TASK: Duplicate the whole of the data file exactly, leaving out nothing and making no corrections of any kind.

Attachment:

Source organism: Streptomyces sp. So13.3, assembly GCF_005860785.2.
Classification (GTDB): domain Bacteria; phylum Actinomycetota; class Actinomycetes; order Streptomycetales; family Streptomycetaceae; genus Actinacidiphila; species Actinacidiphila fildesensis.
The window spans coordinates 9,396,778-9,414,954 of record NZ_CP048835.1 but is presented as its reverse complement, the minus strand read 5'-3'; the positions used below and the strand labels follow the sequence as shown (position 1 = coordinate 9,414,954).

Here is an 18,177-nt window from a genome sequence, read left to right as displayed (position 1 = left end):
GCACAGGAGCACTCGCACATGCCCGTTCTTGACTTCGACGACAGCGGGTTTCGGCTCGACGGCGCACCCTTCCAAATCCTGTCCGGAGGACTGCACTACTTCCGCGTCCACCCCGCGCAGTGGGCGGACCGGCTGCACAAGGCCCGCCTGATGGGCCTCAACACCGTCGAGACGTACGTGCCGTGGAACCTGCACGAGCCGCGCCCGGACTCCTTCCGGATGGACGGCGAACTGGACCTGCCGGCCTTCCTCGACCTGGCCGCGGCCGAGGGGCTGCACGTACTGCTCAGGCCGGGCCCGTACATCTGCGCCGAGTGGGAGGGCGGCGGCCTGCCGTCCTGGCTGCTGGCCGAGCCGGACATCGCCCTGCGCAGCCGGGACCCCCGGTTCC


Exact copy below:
Source organism: Streptomyces sp. So13.3, assembly GCF_005860785.2.
Classification (GTDB): domain Bacteria; phylum Actinomycetota; class Actinomycetes; order Streptomycetales; family Streptomycetaceae; genus Actinacidiphila; species Actinacidiphila fildesensis.
The window spans coordinates 9,396,778-9,414,954 of record NZ_CP048835.1 but is presented as its reverse complement, the minus strand read 5'-3'; the positions used below and the strand labels follow the sequence as shown (position 1 = coordinate 9,414,954).

Here is an 18,177-nt window from a genome sequence, read left to right as displayed (position 1 = left end):
GCACAGGAGCACTCGCACATGCCCGTTCTTGACTTCGACGACAGCGGGTTTCGGCTCGACGGCGCACCCTTCCAAATCCTGTCCGGAGGACTGCACTACTTCCGCGTCCACCCCGCGCAGTGGGCGGACCGGCTGCACAAGGCCCGCCTGATGGGCCTCAACACCGTCGAGACGTACGTGCCGTGGAACCTGCACGAGCCGCGCCCGGACTCCTTCCGGATGGACGGCGAACTGGACCTGCCGGCCTTCCTCGACCTGGCCGCGGCCGAGGGGCTGCACGTACTGCTCAGGCCGGGCCCGTACATCTGCGCCGAGTGGGAGGGCGGCGGCCTGCCGTCCTGGCTGCTGGCCGAGCCGGACATCGCCCTGCGCAGCCGGGACCCCCGGTTCC